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Bottled Sharks for Sale – Part 2

While identifying the species of juvenile shark featured in last month’s article – Bottle Sharks for Sale it was evident that the preservation bottle could easily be assembled in a garage or on a kitchen table. With that in mind I began to wonder what other marine life may have met its demise and is now sitting on shelves waiting for purchase by tourists and online shoppers. A search of less than 5 minutes produced photos of jars full of Bull sharks, Hammerheads, Octopi, and Squid.

Any child over the age of one can easily pull off the faux-cork base and unscrew the plastic tops on these jars. When I removed the juvenile shark for identification a noxious odor was emitted from the jar. When I touched the shark yellowish oil exuded from its body along with the stench of decay. One can only wonder what poisons may lurk in these jars that are happily carted home as souvenirs from the sea and turned over to children as playthings.

As stated in Part 1 of Bottled Sharks for Sale, the manufacturers of these products do not identify themselves nor the country of origin, making it extremely difficult to trace the source of the marine life forever encased in “ocean blue water…” as described by one online auction source. What I did find was a disclaimer in small print stating that none of the ‘educational specimens’ were taken for the purpose of sale but rather were the result of by-catch from allegedly legitimate fishing operations.

Using the close-up photo of the Hammerhead in the advertisement species identification was made indicating this bottled shark is a Scalloped Hammerhead.Scalloped Hammerhead sharks are considered the most abundant of the eight species of Hammerheads.They are found in seas around the world as well as brackish waters along rivers and estuaries. The overall population of Scalloped Hammerheads is not known; however, what is known is that the juveniles of both the Scalloped Hammerheads and Bull sharks are always found in very shallow coastal water nurseries.And, Bull sharks are currently considered a threatened species by marine scientists.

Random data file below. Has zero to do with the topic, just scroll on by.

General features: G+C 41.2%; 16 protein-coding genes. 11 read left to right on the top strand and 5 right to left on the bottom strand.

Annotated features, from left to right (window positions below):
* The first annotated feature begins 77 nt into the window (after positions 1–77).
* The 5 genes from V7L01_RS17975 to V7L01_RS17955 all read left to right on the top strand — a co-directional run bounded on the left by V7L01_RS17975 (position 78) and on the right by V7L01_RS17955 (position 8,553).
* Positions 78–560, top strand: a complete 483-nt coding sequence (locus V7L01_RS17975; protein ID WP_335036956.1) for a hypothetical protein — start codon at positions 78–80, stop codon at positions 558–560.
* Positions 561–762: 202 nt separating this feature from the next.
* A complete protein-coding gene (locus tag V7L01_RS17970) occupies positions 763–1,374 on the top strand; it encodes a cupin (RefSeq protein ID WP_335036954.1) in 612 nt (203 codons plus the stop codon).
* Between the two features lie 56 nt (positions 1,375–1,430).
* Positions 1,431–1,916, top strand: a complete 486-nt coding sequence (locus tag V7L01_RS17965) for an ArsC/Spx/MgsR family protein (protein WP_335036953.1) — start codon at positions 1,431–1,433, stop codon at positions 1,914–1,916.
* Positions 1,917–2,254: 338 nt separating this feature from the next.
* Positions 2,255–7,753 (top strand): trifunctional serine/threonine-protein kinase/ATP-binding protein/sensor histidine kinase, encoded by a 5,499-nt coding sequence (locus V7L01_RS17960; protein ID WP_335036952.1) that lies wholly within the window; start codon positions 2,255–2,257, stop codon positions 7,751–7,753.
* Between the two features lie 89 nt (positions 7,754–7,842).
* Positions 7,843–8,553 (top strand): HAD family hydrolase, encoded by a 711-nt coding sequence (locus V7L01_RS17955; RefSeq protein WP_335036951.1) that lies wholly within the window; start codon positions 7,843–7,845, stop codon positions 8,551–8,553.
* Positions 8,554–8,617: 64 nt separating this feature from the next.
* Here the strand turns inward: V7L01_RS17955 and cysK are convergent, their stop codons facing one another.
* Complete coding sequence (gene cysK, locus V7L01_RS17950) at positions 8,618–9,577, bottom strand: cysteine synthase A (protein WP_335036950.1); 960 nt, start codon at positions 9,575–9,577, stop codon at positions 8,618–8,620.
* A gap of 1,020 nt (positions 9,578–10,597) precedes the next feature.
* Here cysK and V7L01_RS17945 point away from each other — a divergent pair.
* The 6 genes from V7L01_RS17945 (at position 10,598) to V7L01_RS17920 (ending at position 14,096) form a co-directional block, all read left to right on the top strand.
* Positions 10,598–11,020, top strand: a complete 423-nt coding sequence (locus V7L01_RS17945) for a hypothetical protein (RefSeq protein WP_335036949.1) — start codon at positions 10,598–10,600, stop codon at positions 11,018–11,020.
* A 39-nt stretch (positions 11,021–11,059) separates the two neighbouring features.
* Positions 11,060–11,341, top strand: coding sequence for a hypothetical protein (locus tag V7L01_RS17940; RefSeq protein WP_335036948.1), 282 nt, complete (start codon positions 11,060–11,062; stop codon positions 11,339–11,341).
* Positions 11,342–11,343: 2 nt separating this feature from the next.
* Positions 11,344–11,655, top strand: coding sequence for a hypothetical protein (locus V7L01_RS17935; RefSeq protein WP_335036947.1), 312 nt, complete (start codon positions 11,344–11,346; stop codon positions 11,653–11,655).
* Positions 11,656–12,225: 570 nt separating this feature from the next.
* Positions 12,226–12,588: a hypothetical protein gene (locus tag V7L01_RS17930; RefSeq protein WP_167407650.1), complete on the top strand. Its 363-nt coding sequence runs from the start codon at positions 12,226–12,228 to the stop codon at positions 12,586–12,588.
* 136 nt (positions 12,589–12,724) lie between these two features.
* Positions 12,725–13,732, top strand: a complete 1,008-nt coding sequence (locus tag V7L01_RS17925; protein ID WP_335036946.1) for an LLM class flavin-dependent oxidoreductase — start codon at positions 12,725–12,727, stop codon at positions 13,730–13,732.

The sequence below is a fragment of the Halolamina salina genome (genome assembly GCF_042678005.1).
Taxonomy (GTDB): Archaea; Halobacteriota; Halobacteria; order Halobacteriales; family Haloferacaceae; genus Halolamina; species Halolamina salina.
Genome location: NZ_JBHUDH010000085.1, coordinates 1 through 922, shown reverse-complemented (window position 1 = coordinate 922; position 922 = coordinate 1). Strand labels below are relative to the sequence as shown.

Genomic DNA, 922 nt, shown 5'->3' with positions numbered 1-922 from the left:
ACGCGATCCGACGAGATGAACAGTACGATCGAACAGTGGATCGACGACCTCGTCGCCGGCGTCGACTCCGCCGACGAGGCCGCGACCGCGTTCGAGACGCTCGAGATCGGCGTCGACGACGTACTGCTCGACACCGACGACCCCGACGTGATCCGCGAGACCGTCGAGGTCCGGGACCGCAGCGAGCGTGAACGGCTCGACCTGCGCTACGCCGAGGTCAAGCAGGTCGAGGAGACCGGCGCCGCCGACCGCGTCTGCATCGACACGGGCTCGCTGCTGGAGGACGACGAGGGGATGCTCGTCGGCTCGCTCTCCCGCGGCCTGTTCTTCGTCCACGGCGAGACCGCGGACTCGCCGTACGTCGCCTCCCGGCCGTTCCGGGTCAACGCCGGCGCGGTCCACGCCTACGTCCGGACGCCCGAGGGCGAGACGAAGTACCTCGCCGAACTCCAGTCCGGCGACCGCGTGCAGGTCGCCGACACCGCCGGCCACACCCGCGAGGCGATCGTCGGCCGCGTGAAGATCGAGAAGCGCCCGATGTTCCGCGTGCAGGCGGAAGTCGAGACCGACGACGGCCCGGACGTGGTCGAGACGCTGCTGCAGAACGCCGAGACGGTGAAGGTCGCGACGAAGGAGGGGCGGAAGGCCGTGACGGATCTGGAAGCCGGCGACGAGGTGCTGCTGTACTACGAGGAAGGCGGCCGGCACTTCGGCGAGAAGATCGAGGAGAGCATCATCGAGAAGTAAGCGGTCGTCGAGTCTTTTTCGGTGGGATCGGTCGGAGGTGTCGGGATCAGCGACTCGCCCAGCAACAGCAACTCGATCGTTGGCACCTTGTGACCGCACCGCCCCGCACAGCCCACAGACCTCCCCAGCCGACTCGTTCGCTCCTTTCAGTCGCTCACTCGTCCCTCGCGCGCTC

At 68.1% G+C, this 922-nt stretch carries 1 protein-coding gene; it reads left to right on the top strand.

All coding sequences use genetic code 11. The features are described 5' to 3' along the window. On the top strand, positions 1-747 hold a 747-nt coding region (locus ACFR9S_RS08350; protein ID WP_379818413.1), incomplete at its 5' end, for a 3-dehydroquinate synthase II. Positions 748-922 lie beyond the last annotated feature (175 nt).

Tragically, for these bottled sharks, their nurseries make them easy prey for soulless fortune hunters with a backyard shop and easily obtained pickling bottles.The disclaimer stating these sharks are merely by-catch used for purposes of education was obviously written by someone with little knowledge and even less concern for the decimation of our oceans and marine life.

These bottled marine animals are touted as educational. The octopus is an animal with eyes as complex as the human eye and a brain capable of solving problems, and with long and short-term memories.Sharks have lived in the seas for hundreds of millions of years, long before the time of the dinosaurs.

Are we now to believe that our education on the marine environment must be relegated to a jar of “ocean blue water…” containing a dead animal that will never reproduce and will ultimately lead to the extinction of its species.That the magnificent octopi, colorful squid, and the ancient sharks are simply throw-a-ways, can’t-be-helped, by-catch of the seas?

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